New Lithium-Ion Battery Prevents Itself from Overheating

Researchers at Stanford have designed the first lithium-ion battery that can shut down and restart on its own to prevent overheating.

“The battery shuts [itself] down before overheating, then restarts immediately when the temperature cools,” reported Stanford News.

The authors of the study used graphene-and-carbon-coated nanoscale spiky nickel particles embedded in a thin film of elastic polyethylene for the battery experiment.

“We attached the polyethylene film to one of the battery electrodes so that an electric current could flow through it,” explained the lead author of the study, Zheng Chen, “To conduct electricity, the spiky particles have to physically touch one another. But during thermal expansion, polyethylene stretches. That causes the particles to spread apart, making the film nonconductive so that electricity can no longer flow through the battery.”

Stanford News reported that, “When the researchers heated the battery above 160 F (70 C), the polyethylene film quickly expanded like a balloon, causing the spiky particles to separate and the battery to shut down. But when the temperature dropped back down to 160 F (70 C), the polyethylene shrunk, the particles came back into contact, and the battery started generating electricity again.”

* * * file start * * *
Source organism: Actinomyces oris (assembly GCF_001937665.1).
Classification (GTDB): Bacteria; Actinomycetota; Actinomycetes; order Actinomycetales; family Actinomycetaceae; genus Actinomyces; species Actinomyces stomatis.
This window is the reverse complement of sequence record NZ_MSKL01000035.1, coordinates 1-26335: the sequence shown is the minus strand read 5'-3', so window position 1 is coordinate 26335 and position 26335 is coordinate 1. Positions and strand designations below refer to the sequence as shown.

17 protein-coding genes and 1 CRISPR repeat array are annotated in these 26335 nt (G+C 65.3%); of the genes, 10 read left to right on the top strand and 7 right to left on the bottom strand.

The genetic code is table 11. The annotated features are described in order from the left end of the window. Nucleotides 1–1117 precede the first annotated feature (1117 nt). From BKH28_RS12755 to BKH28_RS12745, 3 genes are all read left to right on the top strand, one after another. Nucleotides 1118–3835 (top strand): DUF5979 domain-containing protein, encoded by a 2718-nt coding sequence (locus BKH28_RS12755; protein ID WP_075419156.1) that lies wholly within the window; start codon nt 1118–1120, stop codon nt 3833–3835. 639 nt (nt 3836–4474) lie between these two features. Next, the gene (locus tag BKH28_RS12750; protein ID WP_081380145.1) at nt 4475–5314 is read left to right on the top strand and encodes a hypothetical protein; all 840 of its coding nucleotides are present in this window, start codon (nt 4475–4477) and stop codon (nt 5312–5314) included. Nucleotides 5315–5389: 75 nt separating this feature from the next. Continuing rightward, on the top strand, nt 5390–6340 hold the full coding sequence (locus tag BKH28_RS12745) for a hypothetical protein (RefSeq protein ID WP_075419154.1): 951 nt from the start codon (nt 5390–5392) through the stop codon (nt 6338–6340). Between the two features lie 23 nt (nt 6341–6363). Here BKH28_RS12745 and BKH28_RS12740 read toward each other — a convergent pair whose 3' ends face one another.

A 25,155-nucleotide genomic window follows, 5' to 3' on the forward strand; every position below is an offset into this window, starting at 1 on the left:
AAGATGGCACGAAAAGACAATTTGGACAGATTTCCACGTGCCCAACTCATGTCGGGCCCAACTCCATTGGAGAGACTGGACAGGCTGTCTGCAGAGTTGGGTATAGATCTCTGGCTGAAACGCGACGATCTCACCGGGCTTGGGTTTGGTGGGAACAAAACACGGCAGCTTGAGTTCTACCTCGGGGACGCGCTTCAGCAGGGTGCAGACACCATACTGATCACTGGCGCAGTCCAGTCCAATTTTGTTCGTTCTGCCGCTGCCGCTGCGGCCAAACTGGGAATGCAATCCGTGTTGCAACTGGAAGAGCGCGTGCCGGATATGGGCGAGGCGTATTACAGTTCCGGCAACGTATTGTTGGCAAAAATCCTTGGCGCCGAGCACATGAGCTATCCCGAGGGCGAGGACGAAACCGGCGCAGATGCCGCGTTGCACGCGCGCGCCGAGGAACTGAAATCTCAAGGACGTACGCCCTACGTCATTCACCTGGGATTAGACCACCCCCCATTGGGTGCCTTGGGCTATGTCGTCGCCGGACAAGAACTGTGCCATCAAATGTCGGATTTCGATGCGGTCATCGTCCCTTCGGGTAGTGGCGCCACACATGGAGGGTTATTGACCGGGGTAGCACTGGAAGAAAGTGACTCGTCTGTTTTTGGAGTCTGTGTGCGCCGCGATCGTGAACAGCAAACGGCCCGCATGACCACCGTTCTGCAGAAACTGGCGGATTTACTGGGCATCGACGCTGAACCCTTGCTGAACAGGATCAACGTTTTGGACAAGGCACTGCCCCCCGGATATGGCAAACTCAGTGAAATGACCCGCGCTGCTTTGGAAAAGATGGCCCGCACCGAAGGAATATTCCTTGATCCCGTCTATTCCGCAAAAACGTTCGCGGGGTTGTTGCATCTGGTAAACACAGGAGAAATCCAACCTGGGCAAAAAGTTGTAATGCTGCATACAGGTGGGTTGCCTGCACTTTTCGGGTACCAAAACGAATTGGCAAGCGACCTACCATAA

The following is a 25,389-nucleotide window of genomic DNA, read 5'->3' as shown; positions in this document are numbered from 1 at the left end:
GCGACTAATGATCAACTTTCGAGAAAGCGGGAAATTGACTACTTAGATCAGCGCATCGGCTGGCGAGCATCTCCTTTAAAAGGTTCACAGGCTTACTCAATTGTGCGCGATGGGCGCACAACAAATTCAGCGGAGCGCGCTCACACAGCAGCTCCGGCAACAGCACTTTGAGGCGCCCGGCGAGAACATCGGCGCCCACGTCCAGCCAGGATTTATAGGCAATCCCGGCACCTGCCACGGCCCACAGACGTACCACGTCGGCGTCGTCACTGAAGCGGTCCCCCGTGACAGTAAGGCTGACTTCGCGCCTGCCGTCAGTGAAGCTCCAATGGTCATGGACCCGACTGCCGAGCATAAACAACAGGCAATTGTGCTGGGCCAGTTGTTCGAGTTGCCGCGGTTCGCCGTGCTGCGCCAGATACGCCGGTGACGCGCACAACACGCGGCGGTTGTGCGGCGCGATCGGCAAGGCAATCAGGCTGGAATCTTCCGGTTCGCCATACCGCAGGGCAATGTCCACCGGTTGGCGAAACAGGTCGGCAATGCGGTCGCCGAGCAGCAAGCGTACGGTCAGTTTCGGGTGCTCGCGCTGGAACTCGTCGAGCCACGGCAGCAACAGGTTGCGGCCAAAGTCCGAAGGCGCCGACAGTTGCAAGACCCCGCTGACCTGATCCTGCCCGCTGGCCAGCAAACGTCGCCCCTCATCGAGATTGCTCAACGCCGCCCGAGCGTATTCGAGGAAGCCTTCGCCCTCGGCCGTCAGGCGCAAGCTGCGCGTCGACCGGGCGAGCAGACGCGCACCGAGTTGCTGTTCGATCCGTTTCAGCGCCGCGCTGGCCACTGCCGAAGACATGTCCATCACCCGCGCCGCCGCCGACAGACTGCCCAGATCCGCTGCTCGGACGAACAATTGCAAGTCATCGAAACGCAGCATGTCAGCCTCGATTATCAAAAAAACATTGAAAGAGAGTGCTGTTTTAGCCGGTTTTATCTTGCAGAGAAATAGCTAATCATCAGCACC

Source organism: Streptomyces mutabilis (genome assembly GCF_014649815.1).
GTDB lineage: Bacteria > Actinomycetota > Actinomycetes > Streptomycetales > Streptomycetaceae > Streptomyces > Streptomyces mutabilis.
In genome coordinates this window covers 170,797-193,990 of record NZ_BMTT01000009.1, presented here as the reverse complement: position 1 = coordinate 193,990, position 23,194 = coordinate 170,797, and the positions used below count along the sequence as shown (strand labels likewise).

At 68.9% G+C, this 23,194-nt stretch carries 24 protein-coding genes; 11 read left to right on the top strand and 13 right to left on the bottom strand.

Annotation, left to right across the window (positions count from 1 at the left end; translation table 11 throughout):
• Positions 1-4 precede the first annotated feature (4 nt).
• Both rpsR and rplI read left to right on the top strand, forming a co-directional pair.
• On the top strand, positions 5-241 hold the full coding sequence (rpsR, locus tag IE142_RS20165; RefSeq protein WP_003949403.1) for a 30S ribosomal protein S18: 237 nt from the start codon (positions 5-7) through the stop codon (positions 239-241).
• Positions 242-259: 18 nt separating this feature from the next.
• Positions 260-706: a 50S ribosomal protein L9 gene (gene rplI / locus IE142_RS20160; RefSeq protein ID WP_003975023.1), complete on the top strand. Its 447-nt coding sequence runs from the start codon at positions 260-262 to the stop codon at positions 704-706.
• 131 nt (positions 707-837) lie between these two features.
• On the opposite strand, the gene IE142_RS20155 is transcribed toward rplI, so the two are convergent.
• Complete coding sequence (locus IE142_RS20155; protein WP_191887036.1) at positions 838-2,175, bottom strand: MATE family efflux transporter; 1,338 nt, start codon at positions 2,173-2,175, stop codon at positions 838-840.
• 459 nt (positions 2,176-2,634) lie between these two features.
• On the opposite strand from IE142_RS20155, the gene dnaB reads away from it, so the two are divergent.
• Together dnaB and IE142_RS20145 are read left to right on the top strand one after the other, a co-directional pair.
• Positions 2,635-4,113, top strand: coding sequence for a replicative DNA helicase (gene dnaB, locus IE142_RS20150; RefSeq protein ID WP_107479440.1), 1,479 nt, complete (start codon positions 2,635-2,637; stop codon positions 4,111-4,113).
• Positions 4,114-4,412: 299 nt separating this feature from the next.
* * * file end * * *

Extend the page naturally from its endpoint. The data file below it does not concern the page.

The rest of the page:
Zhenan Bao, a co-author and professor at Stanford, said that the temperature can even be tuned higher or lower “depending on how many particles we put in or what type of polymer materials we choose.”

Heat from a hot-air gun was repeatedly applied to the battery to test the stability of new material, and Stanford News confirmed that “each time, the battery shut down when it got too hot and quickly resumed operating when the temperature cooled.”

Bao also commented that “the heating and cooling cycles can be done repeatedly without compromising performance.”

“Compared with previous approaches, our design provides a reliable, fast, reversible strategy that can achieve both high battery performance and improved safety,” Yi Cui said, co-author and Stanford engineer who created a “smart” battery in 2014 that provided a warning before overheating, which this new lithium-ion battery is inspired from, “This strategy holds great promise for practical battery applications.”

To read more, click here.

Original Source


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